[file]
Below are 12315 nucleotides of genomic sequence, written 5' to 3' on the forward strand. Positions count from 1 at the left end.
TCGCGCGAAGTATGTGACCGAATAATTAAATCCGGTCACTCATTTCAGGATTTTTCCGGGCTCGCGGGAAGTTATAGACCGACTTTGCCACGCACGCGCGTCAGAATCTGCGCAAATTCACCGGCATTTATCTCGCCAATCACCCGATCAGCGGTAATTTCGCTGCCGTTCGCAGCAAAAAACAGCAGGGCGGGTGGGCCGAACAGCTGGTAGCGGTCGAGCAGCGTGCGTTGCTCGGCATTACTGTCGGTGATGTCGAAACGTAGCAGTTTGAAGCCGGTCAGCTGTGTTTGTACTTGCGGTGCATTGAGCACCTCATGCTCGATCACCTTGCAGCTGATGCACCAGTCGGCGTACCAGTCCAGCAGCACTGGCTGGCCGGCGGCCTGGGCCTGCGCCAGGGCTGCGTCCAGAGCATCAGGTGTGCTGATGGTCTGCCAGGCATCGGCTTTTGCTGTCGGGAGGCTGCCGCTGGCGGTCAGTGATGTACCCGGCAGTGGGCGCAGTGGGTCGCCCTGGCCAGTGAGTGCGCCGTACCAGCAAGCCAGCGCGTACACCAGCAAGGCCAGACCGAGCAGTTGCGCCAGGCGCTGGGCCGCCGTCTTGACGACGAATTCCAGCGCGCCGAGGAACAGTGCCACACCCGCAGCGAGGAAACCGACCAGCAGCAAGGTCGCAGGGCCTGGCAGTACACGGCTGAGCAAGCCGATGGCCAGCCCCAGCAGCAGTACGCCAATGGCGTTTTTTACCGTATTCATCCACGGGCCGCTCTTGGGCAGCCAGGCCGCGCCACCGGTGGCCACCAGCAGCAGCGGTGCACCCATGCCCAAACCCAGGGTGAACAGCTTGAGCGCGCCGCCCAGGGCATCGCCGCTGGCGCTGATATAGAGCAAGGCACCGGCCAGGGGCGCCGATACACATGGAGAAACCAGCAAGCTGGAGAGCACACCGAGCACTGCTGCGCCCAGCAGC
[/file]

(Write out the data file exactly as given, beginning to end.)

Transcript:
Below are 12315 nucleotides of genomic sequence, written 5' to 3' on the forward strand. Positions count from 1 at the left end.
TCGCGCGAAGTATGTGACCGAATAATTAAATCCGGTCACTCATTTCAGGATTTTTCCGGGCTCGCGGGAAGTTATAGACCGACTTTGCCACGCACGCGCGTCAGAATCTGCGCAAATTCACCGGCATTTATCTCGCCAATCACCCGATCAGCGGTAATTTCGCTGCCGTTCGCAGCAAAAAACAGCAGGGCGGGTGGGCCGAACAGCTGGTAGCGGTCGAGCAGCGTGCGTTGCTCGGCATTACTGTCGGTGATGTCGAAACGTAGCAGTTTGAAGCCGGTCAGCTGTGTTTGTACTTGCGGTGCATTGAGCACCTCATGCTCGATCACCTTGCAGCTGATGCACCAGTCGGCGTACCAGTCCAGCAGCACTGGCTGGCCGGCGGCCTGGGCCTGCGCCAGGGCTGCGTCCAGAGCATCAGGTGTGCTGATGGTCTGCCAGGCATCGGCTTTTGCTGTCGGGAGGCTGCCGCTGGCGGTCAGTGATGTACCCGGCAGTGGGCGCAGTGGGTCGCCCTGGCCAGTGAGTGCGCCGTACCAGCAAGCCAGCGCGTACACCAGCAAGGCCAGACCGAGCAGTTGCGCCAGGCGCTGGGCCGCCGTCTTGACGACGAATTCCAGCGCGCCGAGGAACAGTGCCACACCCGCAGCGAGGAAACCGACCAGCAGCAAGGTCGCAGGGCCTGGCAGTACACGGCTGAGCAAGCCGATGGCCAGCCCCAGCAGCAGTACGCCAATGGCGTTTTTTACCGTATTCATCCACGGGCCGCTCTTGGGCAGCCAGGCCGCGCCACCGGTGGCCACCAGCAGCAGCGGTGCACCCATGCCCAAACCCAGGGTGAACAGCTTGAGCGCGCCGCCCAGGGCATCGCCGCTGGCGCTGATATAGAGCAAGGCACCGGCCAGGGGCGCCGATACACATGGAGAAACCAGCAAGCTGGAGAGCACACCGAGCACTGCTGCGCCCAGCAGC